Currently, I just completed my first round of my new medication and SBRT to my lungs. These past 4 years have taught me a lot about cherishing life, having hope and staying positive. All of which helps me continue to fight cancer.

Tavin Hashimoto

Tavin Hashimoto is a nine year old fun-loving, upcountry Maui boy who loves to help on his grandpa’s farm.

Tavin Hashimoto is the nine year old son of Davin and Tammi-Lynn Hashimoto. The Hashimotos live in Kula, Maui with Tavin and his two younger siblings. In March of 2017 the family was devastated to learn that young Tavin had Acute Myeloid Leukemia, an aggressive form of leukemia. The family immediately flew to Kapiolani Hospital on Oahu and started his grueling treatment plan.

Tavin was tough and endured long hospital stays and a lengthy, painful chemotherapy schedule. During it all, Tavin remained positive and playful and in October 2017, the family was told that the treatment had worked and Tavin was in remission. It wasn’t long, however, until the family received the unfortunate news that Tavin’s cancer had returned. While the treatment had worked the first time around, it was extremely taxing on little Tavin’s body and immune system. Even with that painful experience, Tavin remains tough and ready to fight cancer for the second time. The family is praying that a new, more aggressive chemotherapy regime will be effective and allow Tavin to undergo a bone marrow transplant as soon as possible.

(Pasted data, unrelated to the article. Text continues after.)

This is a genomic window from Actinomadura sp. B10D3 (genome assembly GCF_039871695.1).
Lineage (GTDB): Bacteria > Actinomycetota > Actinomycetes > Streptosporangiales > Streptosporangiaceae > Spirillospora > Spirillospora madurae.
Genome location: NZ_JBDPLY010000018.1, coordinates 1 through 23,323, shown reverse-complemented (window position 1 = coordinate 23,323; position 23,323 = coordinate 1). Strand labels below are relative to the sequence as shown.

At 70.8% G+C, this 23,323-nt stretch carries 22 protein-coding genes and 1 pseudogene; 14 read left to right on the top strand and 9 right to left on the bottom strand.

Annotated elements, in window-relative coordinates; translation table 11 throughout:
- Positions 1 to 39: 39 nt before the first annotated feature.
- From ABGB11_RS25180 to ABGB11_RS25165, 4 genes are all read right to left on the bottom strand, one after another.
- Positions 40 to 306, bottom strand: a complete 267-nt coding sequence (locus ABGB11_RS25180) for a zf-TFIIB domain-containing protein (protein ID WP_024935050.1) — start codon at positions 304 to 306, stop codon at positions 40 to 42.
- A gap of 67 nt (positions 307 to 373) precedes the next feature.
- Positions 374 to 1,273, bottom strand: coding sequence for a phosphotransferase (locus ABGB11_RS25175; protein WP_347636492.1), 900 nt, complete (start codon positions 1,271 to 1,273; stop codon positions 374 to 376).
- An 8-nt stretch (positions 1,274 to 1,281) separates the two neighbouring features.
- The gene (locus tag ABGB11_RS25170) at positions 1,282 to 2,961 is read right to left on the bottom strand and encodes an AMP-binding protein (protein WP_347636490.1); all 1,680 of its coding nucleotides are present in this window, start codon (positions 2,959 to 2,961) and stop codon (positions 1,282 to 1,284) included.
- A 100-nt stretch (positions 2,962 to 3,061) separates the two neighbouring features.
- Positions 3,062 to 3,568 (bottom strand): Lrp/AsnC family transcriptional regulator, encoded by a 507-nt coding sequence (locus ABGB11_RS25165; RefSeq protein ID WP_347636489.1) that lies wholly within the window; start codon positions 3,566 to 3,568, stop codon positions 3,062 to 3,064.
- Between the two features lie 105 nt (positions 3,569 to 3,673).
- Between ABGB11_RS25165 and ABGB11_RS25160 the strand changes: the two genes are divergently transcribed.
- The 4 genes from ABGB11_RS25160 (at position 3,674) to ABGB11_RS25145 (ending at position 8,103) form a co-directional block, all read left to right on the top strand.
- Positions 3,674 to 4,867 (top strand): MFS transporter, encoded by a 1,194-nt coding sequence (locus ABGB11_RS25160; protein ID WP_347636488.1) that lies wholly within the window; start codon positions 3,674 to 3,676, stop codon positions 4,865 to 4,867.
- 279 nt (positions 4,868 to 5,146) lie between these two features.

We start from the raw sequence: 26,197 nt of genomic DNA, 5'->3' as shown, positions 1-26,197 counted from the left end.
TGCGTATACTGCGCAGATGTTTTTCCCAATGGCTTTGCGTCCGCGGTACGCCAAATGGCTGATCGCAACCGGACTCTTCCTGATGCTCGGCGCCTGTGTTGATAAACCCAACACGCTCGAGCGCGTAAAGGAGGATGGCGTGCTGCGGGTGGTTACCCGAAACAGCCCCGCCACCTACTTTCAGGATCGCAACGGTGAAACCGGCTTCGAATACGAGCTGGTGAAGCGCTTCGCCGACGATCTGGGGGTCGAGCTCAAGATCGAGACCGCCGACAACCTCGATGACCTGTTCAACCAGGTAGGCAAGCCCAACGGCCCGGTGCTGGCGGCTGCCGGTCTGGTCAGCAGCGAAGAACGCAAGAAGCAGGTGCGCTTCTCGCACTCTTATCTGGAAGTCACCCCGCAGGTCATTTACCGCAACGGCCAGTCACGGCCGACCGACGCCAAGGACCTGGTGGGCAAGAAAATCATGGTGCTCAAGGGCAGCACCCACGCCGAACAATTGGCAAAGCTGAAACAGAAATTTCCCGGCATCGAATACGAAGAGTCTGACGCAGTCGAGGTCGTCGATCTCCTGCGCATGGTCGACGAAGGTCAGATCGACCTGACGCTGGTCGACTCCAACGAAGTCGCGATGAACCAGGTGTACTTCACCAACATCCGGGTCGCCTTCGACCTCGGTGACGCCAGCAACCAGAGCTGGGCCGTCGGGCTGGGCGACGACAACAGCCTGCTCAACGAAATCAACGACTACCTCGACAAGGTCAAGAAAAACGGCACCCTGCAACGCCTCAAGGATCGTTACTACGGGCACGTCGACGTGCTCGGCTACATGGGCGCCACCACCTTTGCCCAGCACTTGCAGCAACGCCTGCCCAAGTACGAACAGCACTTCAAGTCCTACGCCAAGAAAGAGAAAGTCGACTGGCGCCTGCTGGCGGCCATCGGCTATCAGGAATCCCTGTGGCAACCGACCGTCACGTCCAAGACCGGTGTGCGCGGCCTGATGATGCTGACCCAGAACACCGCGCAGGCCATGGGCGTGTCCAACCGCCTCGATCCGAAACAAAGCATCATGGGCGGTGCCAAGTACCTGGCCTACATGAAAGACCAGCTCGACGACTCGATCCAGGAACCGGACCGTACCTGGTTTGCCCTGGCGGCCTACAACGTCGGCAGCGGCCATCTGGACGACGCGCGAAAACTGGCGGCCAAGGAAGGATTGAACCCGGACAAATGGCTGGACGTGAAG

When not fighting cancer, little Tavin likes to play outside with his siblings or help his grandfather on the family farm. Tavin is tough, never complains, and is still joyful to be around. Tavin is a young optimistic Maui boy courageously fighting aggressive cancer for the second time in his young life. He knows he will beat cancer again and if you ask him how he knows, he will answer because “God’s got me.” Tavin has spent his last two birthdays in the hospital but rather than complain, he makes up for it by enjoying the limited time he spends at home these days. We all need to support little Tavin, so he can once again beat cancer and just enjoy his childhood with his family. #tavintough #lovebeatscancer #uvscfamily.